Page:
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The first time I tried the Cornerstone Pinot Noir 2010, Willamette Valley, my first note was “beautiful”; the second time, my first note was “lovely.” Need I continue? Well, yes, of course. The oak regimen was 15 months in French barrels, 62 percent new; the appellation blend was 68 percent Yamhill-Carlton with diminishing percentages of — in this order — Chehalem Mountains, Eola-Amity Hills, McMinnville, Ribbon Ridge and Dundee Hills. The color is a ravishing medium ruby with a violet rim; aromas of black and red cherries and currants are highlighted by touches of cola and cloves, rhubarb and cranberry and, after a few moments in the glass, tar, black tea, loam and bittersweet chocolate. It’s difficult to tear yourself away from such a panoply of sensations, but you won’t be unhappy to do so when you feel the wine’s smooth, supple and satiny texture, the way it adds spiced plums and mulberries to the mix, and how the bright acidity and slightly knotty tannins open to a fairly deep earthy-graphite quality. You feel a subtle crescendo of tannins and oak through the finish, but the wine is essentially balanced and integrated and complete. 13.5 percent alcohol. 498 cases. Now through 2015 or ’16. Excellent. About $50.

Label image, cropped and resized, from hogsheadwine.wordpress.com.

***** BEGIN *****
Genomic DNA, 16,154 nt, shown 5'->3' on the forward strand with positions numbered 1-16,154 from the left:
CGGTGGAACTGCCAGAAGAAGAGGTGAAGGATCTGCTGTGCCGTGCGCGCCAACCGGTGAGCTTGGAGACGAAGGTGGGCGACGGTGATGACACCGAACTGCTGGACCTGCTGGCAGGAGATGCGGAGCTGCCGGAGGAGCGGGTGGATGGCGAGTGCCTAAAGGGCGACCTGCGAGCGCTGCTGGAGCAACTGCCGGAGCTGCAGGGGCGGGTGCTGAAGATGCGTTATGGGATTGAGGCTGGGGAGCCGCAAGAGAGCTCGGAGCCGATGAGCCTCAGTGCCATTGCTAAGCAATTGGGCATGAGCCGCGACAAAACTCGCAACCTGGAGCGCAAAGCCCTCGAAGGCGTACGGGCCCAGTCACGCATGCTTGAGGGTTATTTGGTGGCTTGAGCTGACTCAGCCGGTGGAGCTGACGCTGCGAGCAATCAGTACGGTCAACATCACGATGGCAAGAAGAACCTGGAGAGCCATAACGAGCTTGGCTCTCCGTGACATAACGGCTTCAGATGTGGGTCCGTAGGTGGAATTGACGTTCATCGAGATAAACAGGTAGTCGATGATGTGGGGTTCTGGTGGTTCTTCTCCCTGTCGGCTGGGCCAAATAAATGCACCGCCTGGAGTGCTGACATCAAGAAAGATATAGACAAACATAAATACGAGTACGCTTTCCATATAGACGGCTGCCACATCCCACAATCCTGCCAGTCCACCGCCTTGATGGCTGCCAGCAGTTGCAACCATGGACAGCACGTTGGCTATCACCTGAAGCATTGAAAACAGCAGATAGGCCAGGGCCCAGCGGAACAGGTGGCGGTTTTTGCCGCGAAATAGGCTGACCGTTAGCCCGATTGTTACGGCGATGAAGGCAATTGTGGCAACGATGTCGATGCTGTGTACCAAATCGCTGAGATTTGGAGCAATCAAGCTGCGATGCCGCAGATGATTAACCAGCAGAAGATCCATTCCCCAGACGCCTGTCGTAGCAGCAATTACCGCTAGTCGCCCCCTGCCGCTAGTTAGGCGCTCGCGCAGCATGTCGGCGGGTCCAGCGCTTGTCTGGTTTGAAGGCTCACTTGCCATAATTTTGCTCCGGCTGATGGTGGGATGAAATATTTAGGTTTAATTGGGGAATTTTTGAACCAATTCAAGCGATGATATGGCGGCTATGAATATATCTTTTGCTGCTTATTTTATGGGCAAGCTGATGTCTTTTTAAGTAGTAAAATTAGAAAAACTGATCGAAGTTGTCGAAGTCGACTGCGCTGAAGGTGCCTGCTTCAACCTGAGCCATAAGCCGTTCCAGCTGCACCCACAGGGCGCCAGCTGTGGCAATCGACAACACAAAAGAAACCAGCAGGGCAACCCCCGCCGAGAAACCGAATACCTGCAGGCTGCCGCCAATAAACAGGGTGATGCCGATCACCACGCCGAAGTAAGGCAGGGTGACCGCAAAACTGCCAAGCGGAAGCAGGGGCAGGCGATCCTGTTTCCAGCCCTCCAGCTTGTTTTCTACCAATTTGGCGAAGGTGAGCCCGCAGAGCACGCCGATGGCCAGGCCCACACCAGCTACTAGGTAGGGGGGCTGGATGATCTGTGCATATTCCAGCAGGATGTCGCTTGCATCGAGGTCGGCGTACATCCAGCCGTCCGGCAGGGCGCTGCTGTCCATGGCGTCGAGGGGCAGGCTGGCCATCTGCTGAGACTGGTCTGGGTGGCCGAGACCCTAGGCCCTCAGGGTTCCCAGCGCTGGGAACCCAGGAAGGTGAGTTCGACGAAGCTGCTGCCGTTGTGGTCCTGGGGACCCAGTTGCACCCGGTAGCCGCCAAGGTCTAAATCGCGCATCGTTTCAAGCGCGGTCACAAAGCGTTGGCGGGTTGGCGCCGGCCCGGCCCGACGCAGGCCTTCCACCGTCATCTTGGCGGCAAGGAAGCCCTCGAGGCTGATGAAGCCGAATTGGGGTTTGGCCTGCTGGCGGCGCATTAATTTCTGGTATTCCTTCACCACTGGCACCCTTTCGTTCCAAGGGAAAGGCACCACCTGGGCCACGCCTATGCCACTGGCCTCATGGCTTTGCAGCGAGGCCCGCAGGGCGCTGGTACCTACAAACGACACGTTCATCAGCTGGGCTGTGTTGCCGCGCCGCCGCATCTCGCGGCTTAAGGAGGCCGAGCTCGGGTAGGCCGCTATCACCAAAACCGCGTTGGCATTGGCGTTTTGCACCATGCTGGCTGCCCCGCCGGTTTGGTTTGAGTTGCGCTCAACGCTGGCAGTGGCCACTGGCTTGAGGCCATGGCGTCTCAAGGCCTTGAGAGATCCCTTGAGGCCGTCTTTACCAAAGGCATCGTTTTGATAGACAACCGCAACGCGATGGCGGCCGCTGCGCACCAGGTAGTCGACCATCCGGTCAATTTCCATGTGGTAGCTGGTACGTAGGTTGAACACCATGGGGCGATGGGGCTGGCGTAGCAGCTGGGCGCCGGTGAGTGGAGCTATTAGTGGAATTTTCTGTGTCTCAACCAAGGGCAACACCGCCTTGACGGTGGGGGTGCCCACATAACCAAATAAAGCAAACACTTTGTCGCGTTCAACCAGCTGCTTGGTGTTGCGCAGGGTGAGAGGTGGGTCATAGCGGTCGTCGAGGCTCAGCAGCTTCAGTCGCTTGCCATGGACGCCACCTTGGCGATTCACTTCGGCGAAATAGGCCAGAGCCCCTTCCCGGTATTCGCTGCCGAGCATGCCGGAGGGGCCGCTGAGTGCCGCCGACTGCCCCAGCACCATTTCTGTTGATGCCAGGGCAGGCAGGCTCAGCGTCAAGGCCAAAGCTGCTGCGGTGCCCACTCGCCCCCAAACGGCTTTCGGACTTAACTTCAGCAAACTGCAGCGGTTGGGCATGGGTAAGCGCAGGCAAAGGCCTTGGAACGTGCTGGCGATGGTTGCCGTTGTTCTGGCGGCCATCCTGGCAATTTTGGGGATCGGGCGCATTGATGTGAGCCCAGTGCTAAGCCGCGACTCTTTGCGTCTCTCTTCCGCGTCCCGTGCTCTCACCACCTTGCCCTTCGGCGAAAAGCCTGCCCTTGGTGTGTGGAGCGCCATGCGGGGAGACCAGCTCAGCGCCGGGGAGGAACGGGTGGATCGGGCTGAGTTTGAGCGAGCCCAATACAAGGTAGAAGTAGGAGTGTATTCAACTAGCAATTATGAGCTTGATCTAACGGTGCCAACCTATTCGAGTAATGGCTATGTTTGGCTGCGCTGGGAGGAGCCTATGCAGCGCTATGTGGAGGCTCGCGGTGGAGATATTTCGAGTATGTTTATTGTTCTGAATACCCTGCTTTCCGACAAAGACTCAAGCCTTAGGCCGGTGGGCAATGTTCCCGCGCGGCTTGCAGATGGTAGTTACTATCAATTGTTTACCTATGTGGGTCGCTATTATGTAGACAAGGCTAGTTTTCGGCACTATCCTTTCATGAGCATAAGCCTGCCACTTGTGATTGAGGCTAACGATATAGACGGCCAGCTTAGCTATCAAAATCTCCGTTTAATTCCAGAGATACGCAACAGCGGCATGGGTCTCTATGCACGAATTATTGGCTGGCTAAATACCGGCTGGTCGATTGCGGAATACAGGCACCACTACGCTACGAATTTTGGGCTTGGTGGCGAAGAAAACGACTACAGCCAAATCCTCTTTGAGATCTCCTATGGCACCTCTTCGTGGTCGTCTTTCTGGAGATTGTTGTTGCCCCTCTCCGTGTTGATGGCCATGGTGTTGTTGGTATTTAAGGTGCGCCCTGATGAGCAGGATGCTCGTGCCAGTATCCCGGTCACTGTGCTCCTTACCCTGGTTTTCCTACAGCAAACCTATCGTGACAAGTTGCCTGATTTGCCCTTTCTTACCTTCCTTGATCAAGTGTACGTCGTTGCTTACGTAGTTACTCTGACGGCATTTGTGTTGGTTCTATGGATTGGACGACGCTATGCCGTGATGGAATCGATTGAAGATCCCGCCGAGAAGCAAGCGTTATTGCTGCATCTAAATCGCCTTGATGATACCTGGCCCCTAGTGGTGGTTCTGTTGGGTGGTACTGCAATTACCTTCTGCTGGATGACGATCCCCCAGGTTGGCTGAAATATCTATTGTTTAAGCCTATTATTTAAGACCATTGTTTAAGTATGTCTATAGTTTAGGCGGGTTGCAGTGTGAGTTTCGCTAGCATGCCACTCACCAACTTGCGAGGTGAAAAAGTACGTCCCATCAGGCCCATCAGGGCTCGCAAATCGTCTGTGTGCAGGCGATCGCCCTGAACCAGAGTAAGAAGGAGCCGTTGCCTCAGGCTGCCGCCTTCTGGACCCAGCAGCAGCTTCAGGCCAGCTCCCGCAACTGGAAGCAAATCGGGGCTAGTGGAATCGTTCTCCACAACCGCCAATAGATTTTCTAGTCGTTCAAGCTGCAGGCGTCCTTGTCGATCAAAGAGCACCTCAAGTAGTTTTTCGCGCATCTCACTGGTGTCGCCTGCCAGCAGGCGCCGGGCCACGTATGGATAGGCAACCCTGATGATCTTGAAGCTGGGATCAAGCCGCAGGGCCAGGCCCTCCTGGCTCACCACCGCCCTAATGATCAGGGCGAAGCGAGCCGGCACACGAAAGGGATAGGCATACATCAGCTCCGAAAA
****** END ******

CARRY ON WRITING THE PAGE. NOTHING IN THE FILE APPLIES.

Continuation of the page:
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.. and here are a few of them, in no particular order, so don’t over-analyze.
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When will wineries and importers stop introducing variations of moscato — Pink Moscato! Blush Moscato! Marilyn Moscato! — as if they were ahead of the curve and not on the caboose of a trend? I’m not dissing moscato per se; a young electrician at the house yesterday told me that his favorite wine was the moscato at Olive Garden, and who am I to quarrel if that’s what he enjoys? The beef here is with the marketing of moscato as if the launch of some winery’s White Zin Moscato or Purple Passion Moscato represented great strides not only in the wine industry but in the tastes and cultural aspirations of all Americans. And I really don’t think it’s a good idea for Clairette de Die, the lightly sparkling white wine from east of the town of Valence, in the southern Rhone Valley, to market itself in the United States as “French Moscato Bubbly.” I mean, please …